For the next thirty minutes, cutting my hair became a secondary task. Occasionally, she would do some work, taking a small section off here and another small section off there. But her primary goal, it seemed, was to get to know me better. She often leaned against her counter, the clippers still buzzing through the air as she talked with her hands.
This type of unnecessary slowness usually pisses me off. But with Tracy, I loved it. Perhaps the pizza was still numbing the section of my brain that controls cynicism. But I think it was really her seemingly genuine interest in my admittedly boring life.
I explained to her that I had just moved to the area, no more than a week ago. We talked about the area. We talked about our mutual disdain for packing and unpacking. She told me about her plans to go to the shore for the weekend and how she and her girlfriends go to the shore every year for Memorial Day weekend. Then I told her about how I went to the shore every summer when I was a kid and about how I had lived at the beach for the past three years.
We covered a lot of topics, and I couldn’t help but wonder if my parents would be jealous as to how much I was opening up to a stranger, when they had to interrogate me to get even the smallest details about what was going on in my life.
Tracy had buzzed the bulk of my hair, and then she really went to work, putting the conversation on the backburner.
She pulled out a smaller, more precise set of clippers and worked on my sideburns as well as the rest of my hairlines. Through the mirror, I watched the concentration on her face as she bent over and brought it close to the side of mine. I imagine that the slow and careful movements of the clippers in her hands were similar to that of a chisel in Michelangelo’s hands. She was putting complete dedication and care into her task, though using my head as a canvas certainly seemed like a waste of such dedication and care.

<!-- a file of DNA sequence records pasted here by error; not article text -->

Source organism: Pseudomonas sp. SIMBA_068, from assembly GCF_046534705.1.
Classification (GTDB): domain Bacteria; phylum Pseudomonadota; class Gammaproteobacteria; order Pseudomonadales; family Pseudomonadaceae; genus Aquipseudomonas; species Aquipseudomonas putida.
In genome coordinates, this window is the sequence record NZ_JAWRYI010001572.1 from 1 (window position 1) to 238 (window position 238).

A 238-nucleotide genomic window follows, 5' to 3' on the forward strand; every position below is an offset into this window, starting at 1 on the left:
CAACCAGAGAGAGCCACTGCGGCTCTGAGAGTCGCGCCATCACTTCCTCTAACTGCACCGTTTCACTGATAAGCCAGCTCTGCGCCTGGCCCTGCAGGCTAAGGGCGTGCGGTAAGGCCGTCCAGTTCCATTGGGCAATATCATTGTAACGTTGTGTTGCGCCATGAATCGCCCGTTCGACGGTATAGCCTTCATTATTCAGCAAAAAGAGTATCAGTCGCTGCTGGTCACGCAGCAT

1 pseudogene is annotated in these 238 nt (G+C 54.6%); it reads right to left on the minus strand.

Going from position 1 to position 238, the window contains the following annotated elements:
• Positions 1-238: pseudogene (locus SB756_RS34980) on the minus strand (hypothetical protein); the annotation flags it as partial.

When she was done, she used a blow-dryer.
A blow-dryer! On me!
She then pulled out another set of clippers and clipped away at the sides of my head. Aside from the blow-dryer, during each step of the cutting process she explained why she was doing what she was doing. “I am now using this so that your hair grows back in more evenly. I am now using the scissors to get some of those pesky hairs.”
After she was satisfied with what she had done, she showcased her work by holding a hand mirror behind my head and asking if it was acceptable. When I told her that it looked good, she brought me to the back, where she performed on me what I imagine to be the equivalent of a happy ending in the world of salons.
She washed my hair.
I sat down and leaned my head back into a sink. It felt uncomfortable to bend my head back in this fashion, and considering the fact that I barely had any hair to speak of, it seemed like a laughable waste.
But my God, was it was glorious.
Despite the weird pressure on the back of my neck, it felt nice to have someone (a woman, especially) spray warm water on my head and rub her fingers through my scalp.
It was over all too soon. Before I knew it, I was walking back to her station with a towel over my head.
She did a little more touching up and blow-drying. And then she asked it:
“Would you like me to trim your eyebrows?”
That dreaded question.
The question that implied that there was something wrong with my eyebrows. The question that made me self-conscious. The question that, only months before, had set me off into a state of rage that would make the Incredible Hulk seem timid.
“Okay,” I said, hesitantly. “Go for it, Tracy.”